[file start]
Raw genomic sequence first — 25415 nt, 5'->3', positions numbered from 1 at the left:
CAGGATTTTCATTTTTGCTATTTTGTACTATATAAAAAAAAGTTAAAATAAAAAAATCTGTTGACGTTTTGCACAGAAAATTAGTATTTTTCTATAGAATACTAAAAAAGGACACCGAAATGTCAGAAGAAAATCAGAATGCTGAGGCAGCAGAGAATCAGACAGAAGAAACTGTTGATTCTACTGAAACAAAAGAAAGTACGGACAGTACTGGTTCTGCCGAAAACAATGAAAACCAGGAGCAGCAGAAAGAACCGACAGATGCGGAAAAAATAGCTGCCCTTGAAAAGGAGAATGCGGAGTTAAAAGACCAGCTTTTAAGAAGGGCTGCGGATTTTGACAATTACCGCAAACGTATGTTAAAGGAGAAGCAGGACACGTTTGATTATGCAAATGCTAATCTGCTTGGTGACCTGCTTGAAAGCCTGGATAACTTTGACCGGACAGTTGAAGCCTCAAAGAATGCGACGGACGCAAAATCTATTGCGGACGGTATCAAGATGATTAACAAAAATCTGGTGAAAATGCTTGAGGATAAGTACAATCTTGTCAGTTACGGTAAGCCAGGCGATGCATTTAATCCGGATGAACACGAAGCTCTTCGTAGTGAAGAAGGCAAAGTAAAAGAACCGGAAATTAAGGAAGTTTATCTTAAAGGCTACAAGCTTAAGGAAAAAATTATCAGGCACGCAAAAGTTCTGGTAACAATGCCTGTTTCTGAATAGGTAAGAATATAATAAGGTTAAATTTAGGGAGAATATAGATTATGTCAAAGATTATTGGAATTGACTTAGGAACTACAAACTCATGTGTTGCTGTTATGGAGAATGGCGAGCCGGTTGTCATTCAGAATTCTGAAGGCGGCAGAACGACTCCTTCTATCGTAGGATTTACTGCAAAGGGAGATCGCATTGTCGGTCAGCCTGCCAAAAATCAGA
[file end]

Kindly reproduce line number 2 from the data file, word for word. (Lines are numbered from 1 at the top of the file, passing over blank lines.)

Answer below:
CAGGATTTTCATTTTTGCTATTTTGTACTATATAAAAAAAAGTTAAAATAAAAAAATCTGTTGACGTTTTGCACAGAAAATTAGTATTTTTCTATAGAATACTAAAAAAGGACACCGAAATGTCAGAAGAAAATCAGAATGCTGAGGCAGCAGAGAATCAGACAGAAGAAACTGTTGATTCTACTGAAACAAAAGAAAGTACGGACAGTACTGGTTCTGCCGAAAACAATGAAAACCAGGAGCAGCAGAAAGAACCGACAGATGCGGAAAAAATAGCTGCCCTTGAAAAGGAGAATGCGGAGTTAAAAGACCAGCTTTTAAGAAGGGCTGCGGATTTTGACAATTACCGCAAACGTATGTTAAAGGAGAAGCAGGACACGTTTGATTATGCAAATGCTAATCTGCTTGGTGACCTGCTTGAAAGCCTGGATAACTTTGACCGGACAGTTGAAGCCTCAAAGAATGCGACGGACGCAAAATCTATTGCGGACGGTATCAAGATGATTAACAAAAATCTGGTGAAAATGCTTGAGGATAAGTACAATCTTGTCAGTTACGGTAAGCCAGGCGATGCATTTAATCCGGATGAACACGAAGCTCTTCGTAGTGAAGAAGGCAAAGTAAAAGAACCGGAAATTAAGGAAGTTTATCTTAAAGGCTACAAGCTTAAGGAAAAAATTATCAGGCACGCAAAAGTTCTGGTAACAATGCCTGTTTCTGAATAGGTAAGAATATAATAAGGTTAAATTTAGGGAGAATATAGATTATGTCAAAGATTATTGGAATTGACTTAGGAACTACAAACTCATGTGTTGCTGTTATGGAGAATGGCGAGCCGGTTGTCATTCAGAATTCTGAAGGCGGCAGAACGACTCCTTCTATCGTAGGATTTACTGCAAAGGGAGATCGCATTGTCGGTCAGCCTGCCAAAAATCAGA